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Powell River Brain Injury Society director passing on the torch

Debbie Dee transformed society into welcoming space with dynamic programs for clients

Suffering any sort of damage to the brain can be life-altering in many ways. Whether it's an acquired brain injury (ABI) or traumatic brain injury (TBI) caused by sports injuries, motor vehicle accidents or falls, consequences can ripple out to every aspect of an individual's life, their family, and to society at large.

For more than 20 years Debbie Dee has been at the helm of Powell River Brain Injury Society (PRBIS) as executive director, but is passing the torch to Leanne Kerntopf as of March 28.

In the 1990s, public health nurse Penny Mebs started a local monthly support group for those living with a brain injury, their family and friends. Her own personal experience with her son, who had an acquired head injury from a vehicle accident, drove Mebs to find out as much information as she could. At that time there was no one who could tell them what to expect, what recovery looked like, and if there was treatment available.

Mebs became an acquired brain injury expert and represented the region at provincial and national conferences. When the group was able to acquire funding to become a society in 2003, Dee stepped in as its first program manager.

According to Brain Injury Canada, men and women who had sustained a TBI were about 2.5 times more likely to be incarcerated than men and women who had not sustained a TBI. Research from Simon Fraser University and University of British Columbia in 2022 found a connection between acquired brain injury, addictions and poor decision-making, that can lead to negative life consequences, such as becoming unhoused.

Since 2003, Dee grew the society from a once a month support group to a vibrant space with support programs, cognitive enhancement, peer support and prevention programs that have helped hundreds of members turn their lives around. The motto of the society is: Life beyond acquired brain injury.

“We had absolutely everything donated: a file cabinet, a desk, an old computer; I think that's all we had to begin with,” said Dee. "But we just kept growing, our programs were wildly successful, and we had more clients and referrals as we got more visibility in the community." 

Dee brought her degree in music therapy along with her studies in clinical psychology to the table as a program manager, plus her own direct experience with a family member who had a brain injury.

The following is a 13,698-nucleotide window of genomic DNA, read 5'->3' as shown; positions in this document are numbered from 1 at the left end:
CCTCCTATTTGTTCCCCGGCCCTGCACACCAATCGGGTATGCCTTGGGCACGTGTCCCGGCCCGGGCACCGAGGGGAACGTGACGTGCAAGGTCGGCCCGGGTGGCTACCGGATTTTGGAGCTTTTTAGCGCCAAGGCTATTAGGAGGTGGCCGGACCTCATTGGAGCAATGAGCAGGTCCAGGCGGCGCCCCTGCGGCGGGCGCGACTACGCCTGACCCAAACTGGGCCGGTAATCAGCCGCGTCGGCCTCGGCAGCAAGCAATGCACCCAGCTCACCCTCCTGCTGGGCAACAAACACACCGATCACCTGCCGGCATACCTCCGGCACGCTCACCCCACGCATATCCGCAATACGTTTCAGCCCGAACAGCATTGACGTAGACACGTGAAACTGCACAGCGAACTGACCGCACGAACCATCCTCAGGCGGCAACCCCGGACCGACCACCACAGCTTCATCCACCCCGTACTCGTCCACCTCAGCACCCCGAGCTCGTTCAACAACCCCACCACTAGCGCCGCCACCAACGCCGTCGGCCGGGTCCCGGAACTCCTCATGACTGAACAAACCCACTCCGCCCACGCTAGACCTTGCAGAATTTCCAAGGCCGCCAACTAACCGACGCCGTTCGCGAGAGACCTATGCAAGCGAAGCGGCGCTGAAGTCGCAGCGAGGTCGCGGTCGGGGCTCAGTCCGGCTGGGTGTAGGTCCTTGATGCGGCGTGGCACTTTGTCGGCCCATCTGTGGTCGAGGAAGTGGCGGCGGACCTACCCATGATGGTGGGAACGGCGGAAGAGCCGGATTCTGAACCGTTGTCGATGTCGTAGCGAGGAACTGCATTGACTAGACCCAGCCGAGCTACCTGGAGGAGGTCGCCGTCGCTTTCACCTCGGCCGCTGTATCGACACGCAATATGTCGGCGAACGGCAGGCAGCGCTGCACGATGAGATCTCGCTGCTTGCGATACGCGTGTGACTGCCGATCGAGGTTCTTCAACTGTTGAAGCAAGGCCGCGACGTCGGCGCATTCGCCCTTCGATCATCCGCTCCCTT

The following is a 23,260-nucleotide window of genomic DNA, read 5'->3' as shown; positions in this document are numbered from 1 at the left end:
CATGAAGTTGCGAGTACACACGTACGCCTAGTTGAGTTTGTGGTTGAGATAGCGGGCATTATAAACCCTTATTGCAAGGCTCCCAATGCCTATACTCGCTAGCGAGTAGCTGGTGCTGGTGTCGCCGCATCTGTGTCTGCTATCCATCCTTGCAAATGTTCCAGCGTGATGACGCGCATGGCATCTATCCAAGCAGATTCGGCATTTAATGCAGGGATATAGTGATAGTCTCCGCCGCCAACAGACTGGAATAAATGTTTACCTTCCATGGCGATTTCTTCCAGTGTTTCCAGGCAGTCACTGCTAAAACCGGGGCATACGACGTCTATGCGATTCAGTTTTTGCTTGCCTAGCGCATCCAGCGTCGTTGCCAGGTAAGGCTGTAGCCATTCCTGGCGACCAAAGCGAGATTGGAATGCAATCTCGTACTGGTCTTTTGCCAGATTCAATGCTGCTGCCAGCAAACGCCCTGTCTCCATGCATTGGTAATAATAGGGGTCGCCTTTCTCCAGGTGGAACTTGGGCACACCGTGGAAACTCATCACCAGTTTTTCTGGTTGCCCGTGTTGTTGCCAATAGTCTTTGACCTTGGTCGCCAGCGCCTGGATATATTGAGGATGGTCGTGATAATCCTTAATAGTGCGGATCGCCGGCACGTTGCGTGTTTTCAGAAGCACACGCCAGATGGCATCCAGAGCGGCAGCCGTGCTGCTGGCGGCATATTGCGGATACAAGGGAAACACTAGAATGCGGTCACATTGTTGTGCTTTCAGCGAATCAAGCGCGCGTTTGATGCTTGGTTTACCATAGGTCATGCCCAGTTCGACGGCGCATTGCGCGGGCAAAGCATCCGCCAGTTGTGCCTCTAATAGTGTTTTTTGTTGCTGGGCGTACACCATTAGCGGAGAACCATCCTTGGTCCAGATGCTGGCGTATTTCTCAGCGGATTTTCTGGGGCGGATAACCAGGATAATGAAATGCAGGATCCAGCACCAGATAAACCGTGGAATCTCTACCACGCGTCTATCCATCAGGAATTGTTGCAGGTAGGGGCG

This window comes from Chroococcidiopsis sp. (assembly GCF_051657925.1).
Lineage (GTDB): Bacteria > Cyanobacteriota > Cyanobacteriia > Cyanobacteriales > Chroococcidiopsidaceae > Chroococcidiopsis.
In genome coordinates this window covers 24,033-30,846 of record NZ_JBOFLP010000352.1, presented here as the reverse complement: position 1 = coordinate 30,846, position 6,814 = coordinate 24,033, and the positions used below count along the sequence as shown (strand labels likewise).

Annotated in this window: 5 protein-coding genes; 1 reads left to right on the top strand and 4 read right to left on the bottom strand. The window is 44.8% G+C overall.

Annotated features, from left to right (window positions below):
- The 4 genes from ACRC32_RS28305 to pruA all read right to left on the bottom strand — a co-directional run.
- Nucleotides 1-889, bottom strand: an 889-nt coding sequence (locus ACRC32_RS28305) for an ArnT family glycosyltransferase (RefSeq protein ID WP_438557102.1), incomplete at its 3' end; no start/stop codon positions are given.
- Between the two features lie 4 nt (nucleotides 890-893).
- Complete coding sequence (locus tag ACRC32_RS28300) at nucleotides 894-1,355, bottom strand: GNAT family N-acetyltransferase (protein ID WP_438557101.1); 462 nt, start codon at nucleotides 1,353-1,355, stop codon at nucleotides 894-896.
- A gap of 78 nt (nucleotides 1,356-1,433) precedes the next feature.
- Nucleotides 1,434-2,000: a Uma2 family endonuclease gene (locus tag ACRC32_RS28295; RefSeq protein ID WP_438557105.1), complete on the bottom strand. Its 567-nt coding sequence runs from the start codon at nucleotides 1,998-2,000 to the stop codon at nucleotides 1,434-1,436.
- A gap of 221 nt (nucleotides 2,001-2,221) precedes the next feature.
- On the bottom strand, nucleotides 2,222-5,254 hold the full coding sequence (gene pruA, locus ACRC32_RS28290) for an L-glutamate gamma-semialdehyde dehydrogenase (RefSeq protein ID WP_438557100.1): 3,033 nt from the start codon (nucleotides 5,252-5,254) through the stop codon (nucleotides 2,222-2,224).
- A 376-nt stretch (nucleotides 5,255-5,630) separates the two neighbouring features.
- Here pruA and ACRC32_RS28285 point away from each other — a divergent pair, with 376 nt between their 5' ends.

"We absolutely incorporated music, breathing techniques, fitness and a swimming program," said Dee. "At one time we hired an ex-British Special Forces navy seal who did a walking group and a fitness group with us."

A long and large table has been a core piece of furniture in the office and drop-in centre for different kinds of programming, such as art and writing groups.

"When we first started, nobody knew what brain injury was; they didn't know what we do here," said Dee. “We had a school program for example, where we would bring clients and staff, and we would all stand in front of a group of students and ask them, ‘which one of us has a brain injury?’”

Dee said most people can't tell, and that there is a general misconception in society about brain injuries, and oftentimes the injury isn't noticeable. She feels bittersweet about retiring and will miss her clients, but is thankful Kerntopf is taking the reins.

"Five years ago, I started here, and it didn't really take too long until I was working alongside Debbie," said Kerntopf. "She was mentoring me and, of course, she knew she was going to be retiring, so I started kind of doing a little more of her end of things and learning about grant writing, reporting and all that goes along with the job."

Kerntopf's family lives in the qathet region and that's part of why she moved back, after living away for some years. She emphasized that she is happy to have a job she loves, and that all the clients are familiar with her, so it won't be a complete shock when Dee is no longer around as much.

"I've learned a lot in the past 20 years," said Dee. "A group of people who would never have been together in any other circumstance, but who are thrown together because of brain injury, end up becoming family. This is probably the best part, this population [brain injured] is the most accepting group of people I've ever met."

As for retirement plans, Dee said she likes to keep busy and has a few projects on the go, including sponsoring a family from Cuba and taking on a bit more work with her sister Savanna Dee, who is the manager at Powell River Action Centre Food Bank.

Powell River Brain Injury Society is hosting a Latin night fundraiser for client programming on March 23 at Carlson Community Club. For information, email [email protected] or call 604.485.6065.

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